Library History

  1. 1872 - 1907
  2. 1908 - 1959
  3. 1960 - 1997
  4. 2002 - Present
It All Started in a Candy Store...
1872 P.A. Clark and H.S. Austin plan to establish a circulating library in Anaheim
August 1873 Formal opening
April 1884 Reverend H.J. Sheridan proposed to organize a Young Men's Social Club and establish a reading room stocked with the best newspapers and books, in a building on Los Angeles Street (now Anaheim Boulevard) south of the Masonic Hall
March 1886 The Town Trustees (now City Council) began to discuss the need for a place "where young people can pass an evening among refining influences and in adding to their store of knowledge"
February 1901 Cornelius Bruce offered room in his Candy Store between Los Angeles and Claudina streets on Center Street, to establish a library and act as librarian for a salary of $12 a month
August 1902 The Board of Trustees established the municipally supported Anaheim Public Library and accepted an offer to transfer all 672 books and other property (a set of bookshelves, a reading table and 2 rocking chairs) from the Free Library to the city library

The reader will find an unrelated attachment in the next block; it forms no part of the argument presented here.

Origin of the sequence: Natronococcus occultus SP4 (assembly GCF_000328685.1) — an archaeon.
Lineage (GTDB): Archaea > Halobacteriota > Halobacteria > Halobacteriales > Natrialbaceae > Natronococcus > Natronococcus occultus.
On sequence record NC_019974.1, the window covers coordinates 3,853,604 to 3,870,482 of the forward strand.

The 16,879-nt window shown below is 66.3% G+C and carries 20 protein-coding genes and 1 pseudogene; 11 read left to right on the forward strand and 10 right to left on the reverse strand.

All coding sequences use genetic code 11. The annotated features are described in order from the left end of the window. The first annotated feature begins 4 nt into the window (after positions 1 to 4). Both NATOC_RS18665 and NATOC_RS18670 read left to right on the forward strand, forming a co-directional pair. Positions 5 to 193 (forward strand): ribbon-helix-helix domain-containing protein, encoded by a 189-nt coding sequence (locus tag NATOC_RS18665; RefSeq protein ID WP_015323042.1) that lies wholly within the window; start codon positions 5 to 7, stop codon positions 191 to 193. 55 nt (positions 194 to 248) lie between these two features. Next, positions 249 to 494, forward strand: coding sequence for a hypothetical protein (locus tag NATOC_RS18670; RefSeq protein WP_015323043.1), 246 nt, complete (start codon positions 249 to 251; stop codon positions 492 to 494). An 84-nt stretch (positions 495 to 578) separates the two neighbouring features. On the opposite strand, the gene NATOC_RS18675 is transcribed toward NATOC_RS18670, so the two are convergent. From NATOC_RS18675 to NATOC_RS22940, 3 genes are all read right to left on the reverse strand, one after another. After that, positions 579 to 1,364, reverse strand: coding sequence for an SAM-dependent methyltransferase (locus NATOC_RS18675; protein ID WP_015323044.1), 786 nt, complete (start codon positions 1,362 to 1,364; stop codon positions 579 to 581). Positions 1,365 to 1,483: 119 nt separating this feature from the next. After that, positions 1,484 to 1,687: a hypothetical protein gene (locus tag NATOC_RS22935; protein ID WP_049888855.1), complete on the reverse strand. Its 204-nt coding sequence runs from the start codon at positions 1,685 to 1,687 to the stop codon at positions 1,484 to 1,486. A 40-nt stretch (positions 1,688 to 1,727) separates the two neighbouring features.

September 1902 Fees were $1 per year, 60 cents for 6 months, 25 cents for 1 month or less
July 1906 President and secretary of Library Board appointed to visit Fullerton Library to inquire of the method of securing a Carnegie Library
September 1906 City Clerk authorized to write Andrew Carnegie requesting information about securing a library building for Anaheim
November 1906 Library expands to rooms in new Candy Kitchen
February 1907 city Clerk receives confirmation from Andrew Carnegie's secretary, James Bertram, that $10,000 would be provided if the city agrees to terms of the grant
July 1907 Site Committee collected $2,652.59 from residents to buy Building Lot #45, paying William and Adelheid Konig $2,400
December 1907 Richard Fischle advised Library Board that he had rented the library premises to a barber when the library lease expires on January 1, 1908. Library collection to be moved to Anaheim Chamber of Commerce rooms until new library building is ready for occupancy
December 1907
Library Board accepts architectural plans of John Austin of Los Angeles. City trustees reject plan and advertise for additional architects